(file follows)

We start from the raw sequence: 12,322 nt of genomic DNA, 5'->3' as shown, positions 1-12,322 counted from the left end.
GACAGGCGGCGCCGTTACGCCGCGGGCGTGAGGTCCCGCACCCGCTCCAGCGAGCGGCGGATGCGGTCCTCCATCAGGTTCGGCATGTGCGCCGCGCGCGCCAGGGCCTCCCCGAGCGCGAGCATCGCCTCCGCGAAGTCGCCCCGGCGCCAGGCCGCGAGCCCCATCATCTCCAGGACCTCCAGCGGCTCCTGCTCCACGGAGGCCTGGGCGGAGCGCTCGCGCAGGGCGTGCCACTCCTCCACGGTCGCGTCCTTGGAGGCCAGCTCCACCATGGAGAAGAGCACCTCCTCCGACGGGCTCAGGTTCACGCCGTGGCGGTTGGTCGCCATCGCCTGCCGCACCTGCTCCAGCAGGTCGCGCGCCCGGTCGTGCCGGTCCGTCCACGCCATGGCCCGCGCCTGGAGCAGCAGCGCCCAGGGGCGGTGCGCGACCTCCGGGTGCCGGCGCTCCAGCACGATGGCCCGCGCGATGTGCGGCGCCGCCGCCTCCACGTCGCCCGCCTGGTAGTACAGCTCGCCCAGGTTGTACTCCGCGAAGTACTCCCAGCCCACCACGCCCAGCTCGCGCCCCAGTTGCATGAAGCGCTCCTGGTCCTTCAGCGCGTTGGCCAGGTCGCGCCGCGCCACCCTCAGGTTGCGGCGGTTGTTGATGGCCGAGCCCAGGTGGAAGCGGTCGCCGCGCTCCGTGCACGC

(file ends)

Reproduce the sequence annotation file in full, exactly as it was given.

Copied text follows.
We start from the raw sequence: 12,322 nt of genomic DNA, 5'->3' as shown, positions 1-12,322 counted from the left end.
GACAGGCGGCGCCGTTACGCCGCGGGCGTGAGGTCCCGCACCCGCTCCAGCGAGCGGCGGATGCGGTCCTCCATCAGGTTCGGCATGTGCGCCGCGCGCGCCAGGGCCTCCCCGAGCGCGAGCATCGCCTCCGCGAAGTCGCCCCGGCGCCAGGCCGCGAGCCCCATCATCTCCAGGACCTCCAGCGGCTCCTGCTCCACGGAGGCCTGGGCGGAGCGCTCGCGCAGGGCGTGCCACTCCTCCACGGTCGCGTCCTTGGAGGCCAGCTCCACCATGGAGAAGAGCACCTCCTCCGACGGGCTCAGGTTCACGCCGTGGCGGTTGGTCGCCATCGCCTGCCGCACCTGCTCCAGCAGGTCGCGCGCCCGGTCGTGCCGGTCCGTCCACGCCATGGCCCGCGCCTGGAGCAGCAGCGCCCAGGGGCGGTGCGCGACCTCCGGGTGCCGGCGCTCCAGCACGATGGCCCGCGCGATGTGCGGCGCCGCCGCCTCCACGTCGCCCGCCTGGTAGTACAGCTCGCCCAGGTTGTACTCCGCGAAGTACTCCCAGCCCACCACGCCCAGCTCGCGCCCCAGTTGCATGAAGCGCTCCTGGTCCTTCAGCGCGTTGGCCAGGTCGCGCCGCGCCACCCTCAGGTTGCGGCGGTTGTTGATGGCCGAGCCCAGGTGGAAGCGGTCGCCGCGCTCCGTGCACGC